The best of all possible burgers
When i was a boy, growing up outside Philadelphia, my father used to take me out to Gene's Diner for lunch. It was only a short walk from our house, and I always had the same thing: the hamburger platter. I have no idea what came with the hamburger, but it couldn't have been much because the hamburger itself covered the entire plate. It was very thin, very greasy, very well-done, and absolutely delicious. What made it even better was the special treatment we got from Gene.
My father would always go to the cash register to pay, and Gene would always refuse to take his money. After some friendly arguing, Gene would always win. "Come on, Padre," he would say. "You bring me customers. You bring me good fortune." My father was the Episcopal minister in town; and I doubt, now, that many of his parishioners ever ate at Gene's. But at the time I accepted this elaborate charade as gospel truth.
The closest I ever got to Gene's hamburgers in the next 10 years were the ones at White Castle chain restaurants. Of course they were much smaller. It took about four of them to make one of Gene's. But they were well-done, greasy, thin, and delicious; and you could still have lunch for less than a dollar.
Then the whole concept of hamburgers changed. Hamburger Heavens took over, and everything became very upscale and expensive. It was another meal entirely. Also delicious, but....
A "Heavenly Hamburger" was at least an inch thick and came "rare" or "medium rare" and never "well-done." They were cooked over charcoal grills by men in chef's hats, and were served on cutting boards rather than plates. You took dates to Hamburger Heaven. And then you went out on the town.
WHEN I bit into my first McDonald's hamburger, I thought, "Here it is: Gene's." But I was wrong. It was greasy, all right; and thin; and well-done. But where was the taste? All gone - buried in the shredded lettuce and the paper-thin slices of tomato and whatever that sauce was they put on it. It wasn't even close.
But perhaps over the years I'd been spoiled by the hamburgers from heaven. They had become my ne w ideal. Unfortunately, they went out of business, taking their secrets with them.
Why was it next to impossible to cook hamburgers that way yourself - even over the charcoal grill? Was the secret in the meat? Chuck was too greasy, round too tough, and if you were going to buy ground sirloin, you might as well have steak. In fact, grilled steak became the picnic food of the day. Steak sandwiches. Steak, corn on the cob, and potato salad! I practically forgot about hamburgers.
"You like hamburgers that are thick and juicy and medium-rare?" my friend Bill asked me one day many years later. We were at a diner he'd been telling me about.
"Sure," I said. "But where can you get one these days?"
"Right here," he said. "I recommend the bacon-cheddar-cheeseburger."
And so it happened. I had found it. A Heavenly Hamburger made by Gene, fried on a grill to give it that greasy taste; bacon and melted cheddar cheese for extra richness. A half-inch patty, for ease in handling; but juicy and pink at the center.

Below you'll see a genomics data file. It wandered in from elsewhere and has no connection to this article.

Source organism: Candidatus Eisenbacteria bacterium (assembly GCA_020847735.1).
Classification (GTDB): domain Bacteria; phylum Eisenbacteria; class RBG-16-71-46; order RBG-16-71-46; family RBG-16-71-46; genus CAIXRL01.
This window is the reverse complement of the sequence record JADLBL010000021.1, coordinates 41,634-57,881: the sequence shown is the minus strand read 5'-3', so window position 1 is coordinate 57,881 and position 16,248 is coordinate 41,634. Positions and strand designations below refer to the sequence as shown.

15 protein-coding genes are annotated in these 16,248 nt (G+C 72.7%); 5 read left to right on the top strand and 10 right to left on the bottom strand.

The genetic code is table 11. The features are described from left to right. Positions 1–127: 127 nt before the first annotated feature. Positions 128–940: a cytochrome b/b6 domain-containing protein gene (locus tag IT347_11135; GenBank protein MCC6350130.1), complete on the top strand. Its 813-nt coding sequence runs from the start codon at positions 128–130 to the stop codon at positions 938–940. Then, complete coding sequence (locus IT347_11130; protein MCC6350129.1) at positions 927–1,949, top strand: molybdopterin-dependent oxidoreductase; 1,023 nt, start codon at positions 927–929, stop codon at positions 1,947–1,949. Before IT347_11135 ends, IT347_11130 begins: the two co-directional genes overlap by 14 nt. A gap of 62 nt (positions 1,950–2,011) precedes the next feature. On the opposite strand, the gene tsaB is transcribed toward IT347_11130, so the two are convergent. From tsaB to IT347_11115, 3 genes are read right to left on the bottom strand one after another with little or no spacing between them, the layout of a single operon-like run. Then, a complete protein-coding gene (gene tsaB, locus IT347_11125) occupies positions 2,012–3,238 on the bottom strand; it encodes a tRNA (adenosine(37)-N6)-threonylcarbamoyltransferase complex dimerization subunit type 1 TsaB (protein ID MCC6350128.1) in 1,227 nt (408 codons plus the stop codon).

It was the best of both worlds - the two in one - the burger of all burgers. "Hold the pickle!" was all I ever needed to say after that.
Then we moved. And I searched in vain for this burger of burgers for many more years. "This hamburger's well-done," I said to my wife, Elaine. "I'm sending it back."
"Ummm!" she said. "Give it to me."
"Count to 20, and then turn it over," I instructed one chef. "Put on the cheese. Count to 10. Place the bacon strips on the cheese and slide the burger onto the bun."
Too rare. I asked the waitress to send it back. "Tell him to put it on the grill for just a few seconds." She nodded her head. It came back, of course, well-done.
It must have been the hundredth place we tried. "At least there's a good view of the river," Elaine said.
"I have to warn you: I'm terribly fussy," I said to the waitress. "Do you think your chef can come up with a hamburger that is medium rare?"
"Sure," she said. "Any way you like it."
I tried not to get my hopes up as I sat there impatiently, imagining what the cook might be doing. Was the grill too hot? Not hot enough? Had he scraped off all traces of onion? Was the bacon burned or underdone? Would the otherwise perfect burger be destroyed by the presence of American cheese? And what of the beef? Did they make the patties by hand? Most important, did the chef have that je ne sais quoi, that inner clock that says precisely when to turn the meat, when to put on the cheese, and when to slip it all onto the perfectly grilled bun? "Now!" I all but shouted. And there it was.
'PERFECT," said Elaine, taking the first bite of her liver, bacon, and onions. A good sign, I noted. The liver was indeed well-done.
I picked up my bacon-cheddar-cheeseburger. The protruding strips of bacon looked right. The cheese was properly melted. And now for the first bite - a big one, straight to the heart.
"How is it?" Elaine said.
"Delicious!" I responded, savoring not only the best of all possible burgers but the knowledge that the restaurant that served it was only a short drive from our house.